Gonorrhea, often colloquially called the clap, is the second most common sexually transmitted disease among Americans and among women, it can be the cause for several serious complications if left untreated.
The problem often is that the symptoms of gonorrhea are often difficult to detect among women. 50% of the women infected with this sexually transmitted disease do not display any symptoms of gonorrhea.
It is however important to watch out for the symptoms of gonorrhea because women have a higher risk of infection: women who have sex with an infected person have 60 to 90% chance of contracting the disease as against a 30 to 50 % chance for men. A woman could also transmit the disease to her child if she has it when she delivers.
It is also important to watch out for the symptoms of gonorrhea because left untreated it can lead to a number of problems such as tubal infertility, ectopic pregnancy, pelvic inflammatory disease, and chronic pelvic pain. Studies have also shown that gonococcal infections assist the transmission of HIV as well.
Highest incidence of gonorrhea can be seen among groups that display casual sexual activity or behavior and it can be spread from person to person through any kind of sexual activity. There is an incubation period for this disease, of about 30 days and symptoms if any will manifest themselves about 4 to 7 days after infection.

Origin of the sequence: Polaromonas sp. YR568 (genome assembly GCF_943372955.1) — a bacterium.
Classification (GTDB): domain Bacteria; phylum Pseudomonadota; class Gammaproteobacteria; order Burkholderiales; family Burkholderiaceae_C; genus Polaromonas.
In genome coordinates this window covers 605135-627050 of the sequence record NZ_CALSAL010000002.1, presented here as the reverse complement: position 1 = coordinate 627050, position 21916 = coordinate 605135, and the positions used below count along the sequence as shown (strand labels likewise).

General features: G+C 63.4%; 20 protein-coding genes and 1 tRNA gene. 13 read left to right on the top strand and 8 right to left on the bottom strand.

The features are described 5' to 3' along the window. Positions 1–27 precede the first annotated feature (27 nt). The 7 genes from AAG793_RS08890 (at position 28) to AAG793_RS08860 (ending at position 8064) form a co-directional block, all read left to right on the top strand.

Though often asymptomatic, the symptoms of gonorrhea to watch out for among women are as follows:
- Vaginal discharge or a change in vaginal discharge, which could be yellow or greenish in color and which may also have a strong smell, could be one of the symptoms of gonorrhea. At time, there could be discharge from the anus as well
- Pain or a burning sensation while passing urine or even projectile urine
- Irritation in the vaginal area
- Irregular menstrual bleeding
- Bleeding after intercourse
If a woman is asymptomatic, but spots any of these male symptoms of gonorrhea in her sexual partner(s), then she should be careful :
- A yellowish discharge much like pus
- Stinging sensation while passing urine or more than normal frequency of urination
- Passing blood along with urine
- Swelling in the groin area or painful, swollen testicles
- Redness or soreness in the genital area
- Anal discharge, itching, bleeding, soreness, or painful bowel movements.